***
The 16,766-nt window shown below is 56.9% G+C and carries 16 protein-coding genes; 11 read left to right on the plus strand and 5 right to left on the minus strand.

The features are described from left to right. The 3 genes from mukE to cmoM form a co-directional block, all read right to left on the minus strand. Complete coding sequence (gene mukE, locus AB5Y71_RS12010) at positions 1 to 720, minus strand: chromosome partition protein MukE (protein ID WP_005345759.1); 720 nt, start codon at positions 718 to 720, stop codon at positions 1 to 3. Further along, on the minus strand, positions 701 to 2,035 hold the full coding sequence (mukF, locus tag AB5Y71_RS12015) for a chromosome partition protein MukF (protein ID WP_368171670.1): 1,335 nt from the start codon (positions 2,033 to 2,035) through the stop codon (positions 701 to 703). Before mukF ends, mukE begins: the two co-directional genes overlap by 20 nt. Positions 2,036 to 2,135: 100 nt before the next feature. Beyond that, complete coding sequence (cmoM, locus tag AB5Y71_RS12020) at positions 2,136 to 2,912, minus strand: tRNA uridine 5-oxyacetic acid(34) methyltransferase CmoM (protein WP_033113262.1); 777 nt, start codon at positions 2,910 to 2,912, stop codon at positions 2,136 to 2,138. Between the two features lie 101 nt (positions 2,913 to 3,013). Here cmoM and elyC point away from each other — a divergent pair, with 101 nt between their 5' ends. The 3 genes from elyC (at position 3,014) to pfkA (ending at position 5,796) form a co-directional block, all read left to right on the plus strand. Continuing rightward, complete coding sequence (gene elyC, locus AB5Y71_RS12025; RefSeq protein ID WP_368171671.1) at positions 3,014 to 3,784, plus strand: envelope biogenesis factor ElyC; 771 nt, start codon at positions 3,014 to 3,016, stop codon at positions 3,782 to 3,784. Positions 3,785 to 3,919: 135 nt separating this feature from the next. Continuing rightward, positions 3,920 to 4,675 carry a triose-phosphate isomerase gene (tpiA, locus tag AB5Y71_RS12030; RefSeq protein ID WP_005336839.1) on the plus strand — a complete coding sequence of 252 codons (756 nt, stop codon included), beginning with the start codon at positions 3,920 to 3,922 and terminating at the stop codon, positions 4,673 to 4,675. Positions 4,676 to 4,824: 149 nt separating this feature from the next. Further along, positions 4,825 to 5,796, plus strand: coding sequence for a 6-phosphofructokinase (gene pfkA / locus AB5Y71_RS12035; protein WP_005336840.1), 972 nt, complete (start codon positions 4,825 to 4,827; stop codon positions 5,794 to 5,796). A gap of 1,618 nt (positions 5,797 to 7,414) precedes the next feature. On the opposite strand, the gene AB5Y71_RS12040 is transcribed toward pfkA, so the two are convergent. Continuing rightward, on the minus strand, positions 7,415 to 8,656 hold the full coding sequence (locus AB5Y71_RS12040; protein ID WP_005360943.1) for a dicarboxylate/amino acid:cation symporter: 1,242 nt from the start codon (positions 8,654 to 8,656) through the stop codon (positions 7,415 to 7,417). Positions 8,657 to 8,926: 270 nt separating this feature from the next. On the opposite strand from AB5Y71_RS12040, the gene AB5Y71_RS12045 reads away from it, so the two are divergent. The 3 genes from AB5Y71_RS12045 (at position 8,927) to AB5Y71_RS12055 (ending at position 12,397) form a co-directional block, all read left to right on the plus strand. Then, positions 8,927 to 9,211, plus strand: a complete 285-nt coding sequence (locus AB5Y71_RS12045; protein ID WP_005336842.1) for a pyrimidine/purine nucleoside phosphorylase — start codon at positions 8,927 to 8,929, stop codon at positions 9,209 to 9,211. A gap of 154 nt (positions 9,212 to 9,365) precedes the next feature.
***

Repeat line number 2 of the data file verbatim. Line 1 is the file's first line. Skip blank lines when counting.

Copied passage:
The features are described from left to right. The 3 genes from mukE to cmoM form a co-directional block, all read right to left on the minus strand. Complete coding sequence (gene mukE, locus AB5Y71_RS12010) at positions 1 to 720, minus strand: chromosome partition protein MukE (protein ID WP_005345759.1); 720 nt, start codon at positions 718 to 720, stop codon at positions 1 to 3. Further along, on the minus strand, positions 701 to 2,035 hold the full coding sequence (mukF, locus tag AB5Y71_RS12015) for a chromosome partition protein MukF (protein ID WP_368171670.1): 1,335 nt from the start codon (positions 2,033 to 2,035) through the stop codon (positions 701 to 703). Before mukF ends, mukE begins: the two co-directional genes overlap by 20 nt. Positions 2,036 to 2,135: 100 nt before the next feature. Beyond that, complete coding sequence (cmoM, locus tag AB5Y71_RS12020) at positions 2,136 to 2,912, minus strand: tRNA uridine 5-oxyacetic acid(34) methyltransferase CmoM (protein WP_033113262.1); 777 nt, start codon at positions 2,910 to 2,912, stop codon at positions 2,136 to 2,138. Between the two features lie 101 nt (positions 2,913 to 3,013). Here cmoM and elyC point away from each other — a divergent pair, with 101 nt between their 5' ends. The 3 genes from elyC (at position 3,014) to pfkA (ending at position 5,796) form a co-directional block, all read left to right on the plus strand. Continuing rightward, complete coding sequence (gene elyC, locus AB5Y71_RS12025; RefSeq protein ID WP_368171671.1) at positions 3,014 to 3,784, plus strand: envelope biogenesis factor ElyC; 771 nt, start codon at positions 3,014 to 3,016, stop codon at positions 3,782 to 3,784. Positions 3,785 to 3,919: 135 nt separating this feature from the next. Continuing rightward, positions 3,920 to 4,675 carry a triose-phosphate isomerase gene (tpiA, locus tag AB5Y71_RS12030; RefSeq protein ID WP_005336839.1) on the plus strand — a complete coding sequence of 252 codons (756 nt, stop codon included), beginning with the start codon at positions 3,920 to 3,922 and terminating at the stop codon, positions 4,673 to 4,675. Positions 4,676 to 4,824: 149 nt separating this feature from the next. Further along, positions 4,825 to 5,796, plus strand: coding sequence for a 6-phosphofructokinase (gene pfkA / locus AB5Y71_RS12035; protein WP_005336840.1), 972 nt, complete (start codon positions 4,825 to 4,827; stop codon positions 5,794 to 5,796). A gap of 1,618 nt (positions 5,797 to 7,414) precedes the next feature. On the opposite strand, the gene AB5Y71_RS12040 is transcribed toward pfkA, so the two are convergent. Continuing rightward, on the minus strand, positions 7,415 to 8,656 hold the full coding sequence (locus AB5Y71_RS12040; protein ID WP_005360943.1) for a dicarboxylate/amino acid:cation symporter: 1,242 nt from the start codon (positions 8,654 to 8,656) through the stop codon (positions 7,415 to 7,417). Positions 8,657 to 8,926: 270 nt separating this feature from the next. On the opposite strand from AB5Y71_RS12040, the gene AB5Y71_RS12045 reads away from it, so the two are divergent. The 3 genes from AB5Y71_RS12045 (at position 8,927) to AB5Y71_RS12055 (ending at position 12,397) form a co-directional block, all read left to right on the plus strand. Then, positions 8,927 to 9,211, plus strand: a complete 285-nt coding sequence (locus AB5Y71_RS12045; protein ID WP_005336842.1) for a pyrimidine/purine nucleoside phosphorylase — start codon at positions 8,927 to 8,929, stop codon at positions 9,209 to 9,211. A gap of 154 nt (positions 9,212 to 9,365) precedes the next feature.